History and Accomplishments

1993 – 1999: Getting Started

1993

  • The Flying M and Bar T Bar ranches hold a series of public meetings on ranching and public land management. This results in the establishment of the Diablo Trust.

1998

  • Diablo Trust incorporates as a 501(c)(3) non-profit organization.
  • USDA designates the Diablo Trust as a National Reinvention Government Laboratory. This designation allowed the Trust, with cooperation of all federal agencies, to “demonstrate innovative approaches to restore and maintain natural processes that create and protect a healthy landscape that supports a diverse flourishing community of human, plant and animal life in the Diablo Trust Land Area.”
  • We publish “Purpose, Goal, Objectives & Desired Landscape Descriptions of the Diablo Trust” which remains our guiding document to this day.

1999

  • Diablo Trust receives the U.S. Environmental Protection Agency Award “in recognition of your efforts to protect and preserve the environment.”

2000 – 2006: Deepening the Connections of Community to the Land

2000

  • The Artists’ Program kicks off with its first Artists’ Day on the Land and subsequent, two-month Reflections on the Land art exhibit; this becomes a Diablo Trust institution, exhibiting in 2004, 2007 and 2009.
  • Northern Arizona University and Prescott College, with the Diablo Trust ranches, develop a comparative grazing research project that is still monitored in 2011.
  • Results of the study, titled “Impact of Grazing Intensity during Drought in an Arizona Grassland,” are published in Conservation Biology Volume 21, No. 1, 2007.

2001

  • Landscape-scale grassland restoration project is conceived in partnership with Arizona Game & Fish Department. This will detail over 70,000 acres of planned treatments and result in over 40,000 acres treated over the next decade.

2002

  • Education & Outreach efforts result in quarterly newsletter, now called “Ground Truth,” and the organization’s first website is designed and goes live.
  • Environmental field trip curriculum is designed and implemented in local Flagstaff schools, grades 6-11; the program focuses on rangeland health.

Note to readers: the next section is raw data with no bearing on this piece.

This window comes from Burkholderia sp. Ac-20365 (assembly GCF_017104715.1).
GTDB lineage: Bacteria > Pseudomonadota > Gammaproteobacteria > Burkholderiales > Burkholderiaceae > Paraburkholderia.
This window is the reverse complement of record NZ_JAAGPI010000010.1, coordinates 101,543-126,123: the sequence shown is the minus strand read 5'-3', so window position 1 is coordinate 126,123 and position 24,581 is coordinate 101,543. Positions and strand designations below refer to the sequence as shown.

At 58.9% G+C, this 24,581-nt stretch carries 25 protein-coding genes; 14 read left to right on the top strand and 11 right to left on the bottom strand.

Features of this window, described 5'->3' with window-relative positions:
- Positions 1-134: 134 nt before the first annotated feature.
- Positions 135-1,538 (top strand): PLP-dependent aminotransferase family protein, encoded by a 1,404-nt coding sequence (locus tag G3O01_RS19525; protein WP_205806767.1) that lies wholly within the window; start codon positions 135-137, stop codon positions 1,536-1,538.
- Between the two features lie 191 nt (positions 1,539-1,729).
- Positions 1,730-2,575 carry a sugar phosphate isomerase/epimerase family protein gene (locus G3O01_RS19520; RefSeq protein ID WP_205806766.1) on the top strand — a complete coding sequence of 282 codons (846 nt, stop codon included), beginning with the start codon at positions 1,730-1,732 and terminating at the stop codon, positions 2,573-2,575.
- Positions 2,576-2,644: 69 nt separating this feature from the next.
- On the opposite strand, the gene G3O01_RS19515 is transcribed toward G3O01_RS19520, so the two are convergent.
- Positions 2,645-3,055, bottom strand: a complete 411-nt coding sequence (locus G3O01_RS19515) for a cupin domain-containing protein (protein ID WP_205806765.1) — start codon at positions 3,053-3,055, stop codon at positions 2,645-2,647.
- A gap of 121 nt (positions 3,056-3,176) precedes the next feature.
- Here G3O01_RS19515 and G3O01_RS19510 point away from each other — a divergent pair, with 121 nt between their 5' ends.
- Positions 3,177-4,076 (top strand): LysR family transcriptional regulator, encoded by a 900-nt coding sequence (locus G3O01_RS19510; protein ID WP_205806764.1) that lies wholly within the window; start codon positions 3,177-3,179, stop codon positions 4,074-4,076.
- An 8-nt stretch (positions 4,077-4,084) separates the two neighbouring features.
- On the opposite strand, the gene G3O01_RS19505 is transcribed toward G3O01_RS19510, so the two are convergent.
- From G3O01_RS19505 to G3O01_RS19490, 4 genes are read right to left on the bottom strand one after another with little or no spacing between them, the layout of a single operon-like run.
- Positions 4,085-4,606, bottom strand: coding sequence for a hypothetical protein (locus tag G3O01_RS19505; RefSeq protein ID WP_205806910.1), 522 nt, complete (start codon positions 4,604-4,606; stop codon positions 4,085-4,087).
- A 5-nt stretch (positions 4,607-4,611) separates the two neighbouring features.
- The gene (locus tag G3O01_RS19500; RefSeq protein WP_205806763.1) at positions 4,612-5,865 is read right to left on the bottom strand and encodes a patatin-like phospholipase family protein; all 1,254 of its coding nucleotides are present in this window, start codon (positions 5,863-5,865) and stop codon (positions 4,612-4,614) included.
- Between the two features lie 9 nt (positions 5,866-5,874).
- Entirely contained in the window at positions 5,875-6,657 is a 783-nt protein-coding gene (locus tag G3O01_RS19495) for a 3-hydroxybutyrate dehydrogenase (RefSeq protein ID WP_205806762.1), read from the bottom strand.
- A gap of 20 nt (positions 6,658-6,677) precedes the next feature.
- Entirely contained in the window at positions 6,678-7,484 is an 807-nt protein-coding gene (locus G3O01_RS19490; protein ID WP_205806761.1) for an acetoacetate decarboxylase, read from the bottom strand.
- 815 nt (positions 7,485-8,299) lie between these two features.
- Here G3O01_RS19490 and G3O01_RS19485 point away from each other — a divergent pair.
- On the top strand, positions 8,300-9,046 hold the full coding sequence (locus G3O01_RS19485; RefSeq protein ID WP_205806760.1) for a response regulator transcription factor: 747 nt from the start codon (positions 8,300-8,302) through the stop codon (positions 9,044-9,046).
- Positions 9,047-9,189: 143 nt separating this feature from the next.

2003

  • Draft Environmental Impact Statement (DEIS) is completed, detailing a wide scope of management practices designed to maintain and enhance open spaces and wildlife corridors, among other long-term priorities.

2004

  • Ranchers, Coconino County Board of Supervisors and planners, and local stakeholders meet to discuss economic options that extend beyond ranching; this results in the Diablo Canyon Rural Planning Area (RPA) – a document, developed under State statute, that will guide future economic
  • Development of our 426,000-acre working landscape area.
  • Grassland restoration work is in full swing – thousands of acres of juniper are being treated through clipping, agra-axe and chaining to facilitate better pronghorn antelope habitat and more diverse grasslands. This work is made possible through Wildlife Habitat Improvement Plan (WHIP) and Environmental Quality Improvement Plan (EQIP) cost sharing. Treatments are completed with the help of Arizona Game and Fish, Arizona State Lands Department, Natural Resource Conservation Services (NRCS), Flying M and Bar T Bar ranches, Coconino Rural Environmental Corps (CREC) crews, and local volunteers. Work continues into 2011 with over 40,000 acres treated to date across state, private and federal land.
  • The Landowner Incentive Program (LIP), through Arizona Game and Fish, grants the Diablo Trust $285,000 to treat private lands for the next 2 years.
  • Diablo Trust is honored with the Arizona Association for Environmental Education’s Organization of the Year Award, “in recognition of valuable contributions to Creating Land Stewardship in Northern Arizona.”

2005

  • The 660 page Final Environmental Impact Statement (EIS) for the Bar T Bar and Anderson Springs Allotment Management Plans is completed.
  • Diablo Trust, agency representatives and local stakeholders develop the Integrated Monitoring for Sustainability (IMfoS) program, a comprehensive monitoring system designed to inform management decisions and integrate monitoring protocols and data-sharing across multiple agencies and jurisdictions.
  • Anderson Mesa Pronghorn Antelope Management Plan is developed by Diablo Trust, Flying M ranch, Bar T Bar ranch, Arizona Game and Fish, and the Coconino National Forest to address declining pronghorn antelope population. The plan is designed in concert with the on-going grassland restoration work.

2006

Diablo Trust is awarded the USDA Forest Service National Rangeland Management Award, “in recognition of your outstanding efforts to promote sound rangeland

  • stewardship on the Coconino National Forest.”